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Neal Stephenson's Cryptonomicon was first published in 1999 to immense critical and popular acclaim. An ambitious, absorbing account of war, conspiracy, and code breaking, it represented a huge step forward for a gifted writer whose previous creations included the Hugo Award-winning The Diamond Age and the virtual reality classic, Snow Crash.
The events of Cryptonomicon take place along two parallel time tracks: the Second World War and the present day. The earlier segments feature, among others, Lawrence Pritchard Waterhouse, a young math prodigy tasked with concealing the fact that Allied forces have successfully broken Germany's infamous Enigma code. Protagonists of the latter section include Randy Waterhouse, Lawrence's grandson, a computer hacker helping to construct an autonomous 'data haven' in the Sultanate of Kirakuta. Together, these two narratives successfully illuminate two different worlds, one of which grew directly out of the struggles and achievements of the other.
Sometimes horrific, frequently hilarious, densely packed with information on a wide variety of subjects, from cryptanalysis to treasure hunting to the proper method of eating Cap'n Crunch, Cryptonomicon is a genuine modern epic. On one level, it is an astonishing, wholly original portrait of a world at war. On another, it is a provocative meditation on the ways that science and technology help shape--and alter--the course of human history. A work of great erudition and equally great imaginative power, it is--and will remain--one of the significant literary accomplishments of the modern era.
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Neal Stephenson enjoys cult status among science fiction fans and techie types thanks to Snow Crash, which so completely redefined conventional notions of the high-tech future that it became a self-fulfilling prophecy. But if his cyberpunk classic was big, Cryptonomicon is huge... gargantuan... massive, not just in size (a hefty 918 pages including appendices) but in scope and appeal. It's the hip, readable heir to Gravity's Rainbow and the Illuminatus trilogy. And it's only the first of a proposed series--for more information, read our interview with Stephenson.
Cryptonomicon zooms all over the world, careening conspiratorially back and forth between two time periods--World War II and the present. Our 1940s heroes are the brilliant mathematician Lawrence Waterhouse, cryptanalyst extraordinaire, and gung ho, morphine-addicted marine Bobby Shaftoe. They're part of Detachment 2702, an Allied group trying to break Axis communication codes while simultaneously preventing the enemy from figuring out that their codes have been broken. Their job boils down to layer upon layer of deception. Dr. Alan Turing is also a member of 2702, and he explains the unit's strange workings to Waterhouse. "When we want to sink a convoy, we send out an observation plane first.... Of course, to observe is not its real duty--we already know exactly where the convoy is. Its real duty is to be observed.... Then, when we come round and sink them, the Germans will not find it suspicious."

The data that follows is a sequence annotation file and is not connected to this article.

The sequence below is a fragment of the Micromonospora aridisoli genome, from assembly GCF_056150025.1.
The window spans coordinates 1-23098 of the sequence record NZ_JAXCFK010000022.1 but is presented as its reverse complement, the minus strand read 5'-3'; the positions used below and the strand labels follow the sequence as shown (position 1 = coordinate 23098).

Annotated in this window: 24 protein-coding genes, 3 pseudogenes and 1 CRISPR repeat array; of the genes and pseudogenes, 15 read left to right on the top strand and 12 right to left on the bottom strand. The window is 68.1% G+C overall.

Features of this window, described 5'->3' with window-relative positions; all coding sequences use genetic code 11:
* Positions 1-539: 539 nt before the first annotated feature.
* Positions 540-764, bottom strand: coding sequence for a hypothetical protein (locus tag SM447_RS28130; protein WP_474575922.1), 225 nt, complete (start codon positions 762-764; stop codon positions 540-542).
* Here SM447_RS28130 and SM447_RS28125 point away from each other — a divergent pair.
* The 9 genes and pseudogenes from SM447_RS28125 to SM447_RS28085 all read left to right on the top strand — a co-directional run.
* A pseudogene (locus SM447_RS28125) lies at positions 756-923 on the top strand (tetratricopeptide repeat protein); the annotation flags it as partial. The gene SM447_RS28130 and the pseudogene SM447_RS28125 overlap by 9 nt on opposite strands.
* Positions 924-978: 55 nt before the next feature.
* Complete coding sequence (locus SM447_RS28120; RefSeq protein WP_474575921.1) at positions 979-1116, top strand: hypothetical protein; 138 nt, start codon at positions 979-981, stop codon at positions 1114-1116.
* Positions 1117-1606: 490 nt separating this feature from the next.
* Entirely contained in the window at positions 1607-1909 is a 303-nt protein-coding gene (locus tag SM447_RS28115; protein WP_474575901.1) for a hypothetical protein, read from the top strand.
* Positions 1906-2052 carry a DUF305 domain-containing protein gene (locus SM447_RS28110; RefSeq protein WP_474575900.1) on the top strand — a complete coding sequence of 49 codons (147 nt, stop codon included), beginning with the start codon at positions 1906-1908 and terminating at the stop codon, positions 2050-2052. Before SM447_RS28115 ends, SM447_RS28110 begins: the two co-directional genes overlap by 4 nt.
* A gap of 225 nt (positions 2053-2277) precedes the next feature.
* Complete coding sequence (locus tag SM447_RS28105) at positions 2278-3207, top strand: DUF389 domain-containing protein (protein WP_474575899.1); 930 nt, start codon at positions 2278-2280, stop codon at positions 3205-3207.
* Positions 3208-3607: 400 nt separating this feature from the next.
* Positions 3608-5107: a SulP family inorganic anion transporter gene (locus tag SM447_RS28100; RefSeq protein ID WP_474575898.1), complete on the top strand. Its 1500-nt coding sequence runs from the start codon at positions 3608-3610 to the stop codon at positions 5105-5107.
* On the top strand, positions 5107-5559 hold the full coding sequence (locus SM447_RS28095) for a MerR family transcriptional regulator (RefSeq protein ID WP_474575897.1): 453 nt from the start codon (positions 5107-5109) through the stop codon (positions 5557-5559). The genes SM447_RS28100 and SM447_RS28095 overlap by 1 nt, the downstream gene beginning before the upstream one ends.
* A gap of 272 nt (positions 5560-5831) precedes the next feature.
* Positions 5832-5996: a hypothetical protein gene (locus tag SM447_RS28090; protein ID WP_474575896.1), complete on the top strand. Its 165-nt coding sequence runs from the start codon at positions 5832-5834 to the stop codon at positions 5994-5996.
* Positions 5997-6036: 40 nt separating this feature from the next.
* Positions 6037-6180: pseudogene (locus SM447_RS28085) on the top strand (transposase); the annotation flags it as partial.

All of this secrecy resonates in the present-day story line, in which the grandchildren of the WWII heroes--inimitable programming geek Randy Waterhouse and the lovely and powerful Amy Shaftoe--team up to help create an offshore data haven in Southeast Asia and maybe uncover some gold once destined for Nazi coffers. To top off the paranoiac tone of the book, the mysterious Enoch Root, key member of Detachment 2702 and the Societas Eruditorum, pops up with an unbreakable encryption scheme left over from WWII to befuddle the 1990s protagonists with conspiratorial ties.
Cryptonomicon is vintage Stephenson from start to finish: short on plot, but long on detail so precise it's exhausting. Every page has a math problem, a quotable in-joke, an amazing idea, or a bit of sharp prose. Cryptonomicon is also packed with truly weird characters, funky tech, and crypto--all the crypto you'll ever need, in fact, not to mention all the computer jargon of the moment. A word to the wise: if you read this book in one sitting, you may die of information overload (and starvation). --Therese LittletonAbout the Author:
Neal Town Stephenson is the author of Snow Crash, The Diamond Age, and Zodiac. Born on Halloween 1959 in Fort Meade, Maryland -- home of the National Security Agency -- he grew up in Champaign-Urbana, Illinois, and Ames, Iowa, before attending college in Boston. Since 1984 he has lived mostly in the Pacific Northwest and has made a living out of writing novels and the occasional magazine article.
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Book Description Subterranean, 2012. Hardcover. Condition: New. Never used!. Seller Inventory # P111596064331
Book Description Subterranean. Hardcover. Condition: New. 1596064331 Please allow 4 - 14 business days for Standard shipping, within the US. Seller Inventory # XM-1596064331
Book Description Subterranean, 2012. Condition: New. book. Seller Inventory # M1596064331
Book Description Subterranean, Burton, MI, 2012. Hardcover. Condition: New. Dust Jacket Condition: New. Limited Edition. Collectible/Gift Quality. Flawless brand new Limited Edition (#113 of 500) hardcover and dust jacket SIGNED by Neal Stephenson on the special dedication page without inscription. A superb collector's edition from Subterranean including great dust jacket artwork by Patrick Arrasmith. Very collectible. I will wrap it in layers of bubble-wrap and will ship it in a sturdy box with much padding to make certain it arrives in pristine condition. This is a very heavy book so shipping outside of the United States would require extra funds. Signed by Author(s). Seller Inventory # ABH1382